Will ‘naming and shaming’ improve worker’s rights?

Workers’ rights have been in the news recently in connection with the ‘gig economy’ litigation involving Uber, Deliveroo, Pimlico Plumbers, Addison Lee and a host of other businesses whose model is to provide a digital platform to connect service providers – be they a taxi driver, a take away courier or a plumber – with their end customer. Those cases have been concerned with whether the individual service provider is self-employed or in fact a worker and entitled to minimum employment rights. Many of the best employment law solicitors in London have been watching the litigation closely as it unfolds. In the Pimlico Plumbers case, the first to reach the Supreme Court, Mr Gary Smith has had his argument that he was a ‘worker’ upheld – but how does a worker then go about asserting their employment rights?
 
Workers, employees – and their rights
 
The distinction between workers and employees is an important one. It involves an analysis of the degree of ‘control’ the employer has to direct the individual in their day to day work. All employees are workers, but not all workers are employees
 
employees benefit from the full range of employment rights. On top of rights relating to minimum pay and holidays, rest breaks etc, an employee should benefit from statutory sick pay, maternity/paternity/adoptive/shared parental leave and pay and other statutory protections including protection from unfair dismissal and redundancy.
 
Workers have fewer rights but are still entitled to some key employment rights, including the National Minimum Wage/National Living wage, statutory holiday and rest breaks and the right not to be treated less favourably if they work part time. Workers are also entitled to be protected from 
discrimination and for whistleblowing.
 
Enforcing workers’ rights – is ‘naming and shaming’ the answer?
 
Knowing you have these rights is one thing, enforcing them is quite another. As UK employment lawyers regularly advising on employment law for employees, we are well aware of the barriers that employees and workers face trying to assert their rights in the face of an employer who is unwilling to listen. For some time, the Employment Tribunal fees acted as a real barrier to employees and workers. Although there was a noticeable increase in claims following the Supreme Court’s declaration that Employment Tribunal fees were unlawful in July 2017, this doesn’t get over the fact that for many, the thought of challenging an employer in court is daunting.
 
Earlier this year, the government’s workers’ rights ‘tsar’, Sir David Metcalf, suggested that companies at the top of supply chains should be ‘named and shamed’ for working with suppliers that failed to comply with statutory employment rights such as paying workers the minimum wage or holiday pay. His recommendations included making big ‘brand’ employers such as chain restaurants or retailers should be jointly responsible along with their suppliers for any breaches of employment legislation the suppliers committed. This would essentially increase the amount of due diligence organisations at the top of long and often complex supply chains would have to undertake and encourage them to work with suppliers who act more responsibly towards their workforce. The idea would be that businesses would be given 3 months to address employment issues within their supply chain. If improvements were not made, the business would face being publicly named – presumably with the attendant damage to the brand.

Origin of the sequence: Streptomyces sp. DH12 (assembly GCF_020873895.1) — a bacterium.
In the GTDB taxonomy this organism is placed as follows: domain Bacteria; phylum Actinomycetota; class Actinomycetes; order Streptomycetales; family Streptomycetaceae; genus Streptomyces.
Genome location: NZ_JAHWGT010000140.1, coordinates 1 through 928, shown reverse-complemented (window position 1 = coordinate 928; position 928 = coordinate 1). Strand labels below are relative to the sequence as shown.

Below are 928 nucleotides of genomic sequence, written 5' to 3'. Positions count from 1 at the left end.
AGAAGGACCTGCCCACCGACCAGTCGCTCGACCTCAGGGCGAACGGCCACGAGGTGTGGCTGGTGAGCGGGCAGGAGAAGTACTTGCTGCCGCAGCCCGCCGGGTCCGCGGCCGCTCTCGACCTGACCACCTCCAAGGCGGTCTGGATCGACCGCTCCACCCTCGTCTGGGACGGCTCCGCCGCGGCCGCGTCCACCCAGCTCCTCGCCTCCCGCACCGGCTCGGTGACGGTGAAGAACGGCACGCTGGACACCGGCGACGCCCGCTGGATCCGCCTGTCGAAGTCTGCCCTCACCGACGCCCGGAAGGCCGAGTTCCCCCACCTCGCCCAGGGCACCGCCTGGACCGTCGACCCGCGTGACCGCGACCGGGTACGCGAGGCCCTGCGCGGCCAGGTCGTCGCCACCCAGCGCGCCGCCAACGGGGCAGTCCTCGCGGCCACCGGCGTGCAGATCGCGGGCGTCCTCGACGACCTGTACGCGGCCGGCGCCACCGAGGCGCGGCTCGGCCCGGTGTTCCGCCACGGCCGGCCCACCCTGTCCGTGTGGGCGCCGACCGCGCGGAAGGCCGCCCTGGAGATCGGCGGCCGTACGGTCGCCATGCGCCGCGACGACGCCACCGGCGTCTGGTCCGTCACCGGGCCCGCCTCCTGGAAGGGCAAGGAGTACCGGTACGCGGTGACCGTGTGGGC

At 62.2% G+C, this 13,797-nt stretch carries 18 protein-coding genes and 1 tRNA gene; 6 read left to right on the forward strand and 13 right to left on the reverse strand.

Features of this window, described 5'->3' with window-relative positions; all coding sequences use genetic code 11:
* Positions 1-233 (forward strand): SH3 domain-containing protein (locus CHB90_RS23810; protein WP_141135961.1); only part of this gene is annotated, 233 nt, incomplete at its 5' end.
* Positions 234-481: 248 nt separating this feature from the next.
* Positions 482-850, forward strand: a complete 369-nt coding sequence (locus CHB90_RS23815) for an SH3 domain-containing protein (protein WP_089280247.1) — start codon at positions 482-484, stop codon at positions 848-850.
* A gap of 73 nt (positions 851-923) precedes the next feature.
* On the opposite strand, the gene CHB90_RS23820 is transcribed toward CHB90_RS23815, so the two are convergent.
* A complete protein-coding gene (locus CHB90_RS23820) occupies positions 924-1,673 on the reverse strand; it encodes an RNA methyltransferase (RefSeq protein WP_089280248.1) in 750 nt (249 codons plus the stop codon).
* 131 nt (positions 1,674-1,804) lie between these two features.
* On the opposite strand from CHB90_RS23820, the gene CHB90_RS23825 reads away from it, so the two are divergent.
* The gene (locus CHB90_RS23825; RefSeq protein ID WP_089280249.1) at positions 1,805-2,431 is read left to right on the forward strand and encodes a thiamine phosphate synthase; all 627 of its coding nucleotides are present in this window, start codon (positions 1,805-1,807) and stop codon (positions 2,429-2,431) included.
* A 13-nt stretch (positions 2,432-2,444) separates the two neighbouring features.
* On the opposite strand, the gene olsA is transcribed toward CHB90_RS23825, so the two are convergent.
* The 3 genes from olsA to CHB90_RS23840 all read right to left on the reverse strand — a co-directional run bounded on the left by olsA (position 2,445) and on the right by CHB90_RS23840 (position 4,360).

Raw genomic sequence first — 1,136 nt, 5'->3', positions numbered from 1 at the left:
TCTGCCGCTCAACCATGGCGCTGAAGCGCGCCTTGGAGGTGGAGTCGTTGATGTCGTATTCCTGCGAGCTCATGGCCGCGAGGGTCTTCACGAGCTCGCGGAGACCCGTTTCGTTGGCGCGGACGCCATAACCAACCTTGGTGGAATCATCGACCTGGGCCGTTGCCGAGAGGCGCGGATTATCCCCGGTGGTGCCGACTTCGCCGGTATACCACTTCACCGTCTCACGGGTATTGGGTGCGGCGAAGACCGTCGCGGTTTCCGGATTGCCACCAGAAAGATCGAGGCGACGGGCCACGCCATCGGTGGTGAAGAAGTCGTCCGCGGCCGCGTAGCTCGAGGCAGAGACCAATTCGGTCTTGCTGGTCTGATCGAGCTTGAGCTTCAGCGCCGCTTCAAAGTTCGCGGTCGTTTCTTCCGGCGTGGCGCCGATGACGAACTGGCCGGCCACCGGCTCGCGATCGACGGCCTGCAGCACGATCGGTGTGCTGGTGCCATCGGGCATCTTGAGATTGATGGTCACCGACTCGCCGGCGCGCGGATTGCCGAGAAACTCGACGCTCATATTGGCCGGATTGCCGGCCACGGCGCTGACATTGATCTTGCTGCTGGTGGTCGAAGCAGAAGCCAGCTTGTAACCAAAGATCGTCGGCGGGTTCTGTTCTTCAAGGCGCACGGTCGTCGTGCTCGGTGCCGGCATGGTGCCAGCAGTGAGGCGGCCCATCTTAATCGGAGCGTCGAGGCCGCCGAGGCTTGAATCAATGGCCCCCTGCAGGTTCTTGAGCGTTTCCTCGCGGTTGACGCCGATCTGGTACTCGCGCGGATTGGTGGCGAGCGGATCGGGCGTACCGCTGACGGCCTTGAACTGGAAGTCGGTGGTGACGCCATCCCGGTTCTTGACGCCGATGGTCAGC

Many, including top employment law firms in London, feel that while this is a step in the right direction, it still doesn’t go far enough. They feel that only legislation imposing penalties, as well as joint responsibility, will provide the necessary incentive to big brands at the head of supply chains to really get their houses in order. On the other hand, the CBI has suggested that joint liability would encourage brands to simply terminate their relationships with non-compliant businesses rather than encouraging them to improve workplace practices.
 
The report produced by Sir David included a number of recommendations including licensing of nail bars and car washes, reportedly most likely to mistreat workers, and reiterated a call to introduce a power to embargo ‘hot good’ – those made in factories where low pay is the norm. He has also recommended an increase in fines for those flouting the minimum wage legislation. He favours linking fines to company turnover.
 
If you are looking for a solicitor to advise on an employment contract, to help your organisation understand its responsibilities with respect to workers and employees, to deliver HR training or to handle a specific case, book an appointment with one of our UK employment lawyers for intelligent and practical advice tailored to your situation or organisation. Get in touch by calling 0203 959 9123 and we will do the rest!
 

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